Month: July 2016

The Sacrifice of Here and Now


We often think of love as one big sacrifice,

but we can’t forget the countless moment-by-moment sacrifices involved in true love.

Source: The Sacrifice of Here and Now

Love and the Outcome

It made the top headlines. A teenage girl encouraged her friend to commit suicide. Records say she had over a thousand texts to intervene, and who knows how many more phone calls and conversations. He said he was scared and didn’t want to leave his family. Even got out of the truck before the carbon monoxide took over. But she urged him to get back in. And now she’s been called before a court of law—responsible, in part, for his death.

I wonder what the outcome would have been had she chosen to be part of the solution, rather than the problem—had she chosen to intervene, for the good. And though I can’t imagine influencing someone’s suicide attempt, I can’t help but ask how my silence in certain situations has contributed to a tragic outcome. Had I intervened—would the outcome have been different? Though I may never know, at least I’d have the peace of knowing I tried.

When it comes to something like suicide, I think we’d all agree on the importance of getting involved on behalf of a friend. But in other areas—those with less immediate consequences, we often stand quietly by, watching and wondering if things would be different if we’d just speak up. Our society is built on a faulty notion of a love that doesn’t intervene. We mistakenly believe that if someone is happy doing something—however self-destructive, the loving thing to do is to keep quiet. We fear being considered narrow-minded, even hateful, for saying something that could help.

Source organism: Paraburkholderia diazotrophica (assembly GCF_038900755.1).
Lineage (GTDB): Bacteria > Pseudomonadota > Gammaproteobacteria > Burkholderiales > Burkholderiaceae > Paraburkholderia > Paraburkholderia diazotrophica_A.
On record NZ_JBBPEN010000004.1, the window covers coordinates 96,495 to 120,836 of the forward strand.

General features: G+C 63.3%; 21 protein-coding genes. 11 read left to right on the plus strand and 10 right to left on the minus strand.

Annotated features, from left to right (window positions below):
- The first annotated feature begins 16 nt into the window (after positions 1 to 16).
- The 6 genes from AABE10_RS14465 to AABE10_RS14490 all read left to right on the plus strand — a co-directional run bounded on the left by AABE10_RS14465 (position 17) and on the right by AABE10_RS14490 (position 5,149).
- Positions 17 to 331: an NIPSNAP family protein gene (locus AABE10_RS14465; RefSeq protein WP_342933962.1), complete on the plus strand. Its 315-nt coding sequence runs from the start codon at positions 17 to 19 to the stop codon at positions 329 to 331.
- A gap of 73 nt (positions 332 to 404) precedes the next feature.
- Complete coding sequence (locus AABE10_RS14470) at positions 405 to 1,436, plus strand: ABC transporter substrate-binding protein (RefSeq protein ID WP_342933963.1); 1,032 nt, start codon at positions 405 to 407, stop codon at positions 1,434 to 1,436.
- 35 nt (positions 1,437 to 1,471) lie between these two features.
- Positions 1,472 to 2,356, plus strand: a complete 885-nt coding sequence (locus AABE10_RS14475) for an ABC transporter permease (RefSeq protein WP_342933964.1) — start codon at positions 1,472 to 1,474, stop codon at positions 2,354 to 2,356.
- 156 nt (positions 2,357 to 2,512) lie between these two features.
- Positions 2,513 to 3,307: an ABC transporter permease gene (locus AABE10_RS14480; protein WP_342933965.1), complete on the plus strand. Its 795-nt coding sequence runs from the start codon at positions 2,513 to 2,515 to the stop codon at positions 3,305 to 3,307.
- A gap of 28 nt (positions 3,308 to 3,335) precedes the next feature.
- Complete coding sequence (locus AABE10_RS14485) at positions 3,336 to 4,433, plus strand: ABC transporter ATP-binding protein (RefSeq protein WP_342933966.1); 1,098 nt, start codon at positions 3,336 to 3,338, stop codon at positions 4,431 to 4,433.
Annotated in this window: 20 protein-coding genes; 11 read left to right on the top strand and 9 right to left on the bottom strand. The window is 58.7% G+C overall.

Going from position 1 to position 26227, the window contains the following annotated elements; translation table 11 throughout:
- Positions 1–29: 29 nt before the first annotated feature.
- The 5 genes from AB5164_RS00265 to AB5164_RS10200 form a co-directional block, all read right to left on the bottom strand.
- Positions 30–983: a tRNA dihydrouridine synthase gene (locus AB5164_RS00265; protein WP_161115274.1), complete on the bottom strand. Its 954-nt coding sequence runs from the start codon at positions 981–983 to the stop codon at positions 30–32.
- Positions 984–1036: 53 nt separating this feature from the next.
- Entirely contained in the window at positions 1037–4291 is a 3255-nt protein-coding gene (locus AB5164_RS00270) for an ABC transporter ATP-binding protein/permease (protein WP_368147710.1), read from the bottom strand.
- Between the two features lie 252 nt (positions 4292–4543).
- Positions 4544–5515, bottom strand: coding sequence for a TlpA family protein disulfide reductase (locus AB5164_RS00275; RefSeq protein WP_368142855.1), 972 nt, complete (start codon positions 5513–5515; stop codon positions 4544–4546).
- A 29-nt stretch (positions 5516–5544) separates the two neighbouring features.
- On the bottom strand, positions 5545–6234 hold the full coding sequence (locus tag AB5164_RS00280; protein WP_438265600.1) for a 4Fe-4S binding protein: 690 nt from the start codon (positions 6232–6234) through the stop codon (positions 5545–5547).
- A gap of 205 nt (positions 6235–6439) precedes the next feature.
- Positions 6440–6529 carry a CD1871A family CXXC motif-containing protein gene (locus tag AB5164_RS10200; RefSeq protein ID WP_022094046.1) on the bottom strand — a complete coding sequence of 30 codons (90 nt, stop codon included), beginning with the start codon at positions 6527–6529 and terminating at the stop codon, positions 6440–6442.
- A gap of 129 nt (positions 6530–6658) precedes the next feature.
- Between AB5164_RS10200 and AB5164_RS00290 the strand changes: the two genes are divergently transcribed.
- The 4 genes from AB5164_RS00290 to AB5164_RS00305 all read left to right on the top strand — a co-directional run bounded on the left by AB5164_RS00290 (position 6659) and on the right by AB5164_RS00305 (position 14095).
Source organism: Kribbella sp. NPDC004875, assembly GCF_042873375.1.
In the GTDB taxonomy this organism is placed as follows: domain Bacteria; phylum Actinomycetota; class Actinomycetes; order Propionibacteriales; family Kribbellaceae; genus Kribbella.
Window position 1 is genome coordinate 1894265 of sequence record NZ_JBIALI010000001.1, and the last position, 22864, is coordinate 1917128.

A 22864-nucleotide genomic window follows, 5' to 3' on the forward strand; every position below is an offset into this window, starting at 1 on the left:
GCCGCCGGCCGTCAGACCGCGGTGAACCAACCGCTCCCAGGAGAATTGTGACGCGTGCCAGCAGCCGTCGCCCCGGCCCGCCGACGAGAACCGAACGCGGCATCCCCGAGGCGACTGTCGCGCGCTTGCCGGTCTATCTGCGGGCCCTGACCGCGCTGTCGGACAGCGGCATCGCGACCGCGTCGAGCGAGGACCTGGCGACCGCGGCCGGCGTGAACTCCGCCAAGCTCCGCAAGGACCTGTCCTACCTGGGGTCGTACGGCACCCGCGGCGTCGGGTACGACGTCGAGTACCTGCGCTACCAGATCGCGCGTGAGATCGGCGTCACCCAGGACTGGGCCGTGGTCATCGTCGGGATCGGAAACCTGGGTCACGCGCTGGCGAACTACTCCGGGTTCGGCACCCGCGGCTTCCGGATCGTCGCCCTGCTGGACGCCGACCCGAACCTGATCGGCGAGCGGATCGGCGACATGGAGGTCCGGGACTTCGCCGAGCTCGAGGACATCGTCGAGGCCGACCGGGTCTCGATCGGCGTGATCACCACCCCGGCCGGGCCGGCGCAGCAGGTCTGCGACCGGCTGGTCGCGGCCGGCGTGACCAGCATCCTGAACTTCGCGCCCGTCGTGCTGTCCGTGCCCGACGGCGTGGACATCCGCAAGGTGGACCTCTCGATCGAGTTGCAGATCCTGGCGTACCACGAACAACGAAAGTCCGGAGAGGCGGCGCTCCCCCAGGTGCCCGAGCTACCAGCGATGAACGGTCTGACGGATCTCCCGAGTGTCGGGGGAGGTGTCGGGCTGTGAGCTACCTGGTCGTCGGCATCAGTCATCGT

Maybe there’s constant news of shootings and mass murders and other violence because no one was loving ENOUGH to say something when it needed to be said. If we had spoken truthfully, in love, when we saw a hint of a problem—or just had that gut feeling that something wasn’t right…maybe things would be different.

When I was a teen, I flushed a loved one’s liquor down the toilet because I saw its potential to destroy them. My actions wreaked havoc, initially. But in the end, it was a wake-up call that helped contribute to the ending of a potentially destructive addiction. It’s a decision I don’t regret, no matter how hard it was at the time. As mentioned in a past blog post, we may be misunderstood in the process. But that should never stop us from intervening for the good of those we love.

Source: Love and the Outcome


There are those who like coffee, and those who are obsessed. My friend was among the obsessed. For her, coffee was not just one of life’s perks, it was life. Her friends and I would fuel her caffeine addiction by making sure she had her daily doses before a meltdown ensued. Why? Because we loved her, of course.

Her habit persisted until a doctor ruled her beloved beverage a detriment to her health. She had a certain condition that didn’t mix well with coffee, so it was off-limits for the time being—much to her dismay. Saying goodbye to her daily cups-o’-joe would not be easy on her. Or her friends.

Each day, she came up with her list of reasons why she needed her coffee to survive, and we had to remind her what the doctor said. It would seem so loving just to give her what would make her happy. But with her diagnosis, the caring thing to do was to be honest about the potential negative side effects.

Now, coffee is not bad for everyone, and—to the joy of caffeine lovers everywhere, doctors have more recently noted some positive effects. But at the time, for the good of our friend, as much as we wanted to shower her with gift cards to her favorite coffee shop, the loving thing to do was to help her make changes that would benefit her health.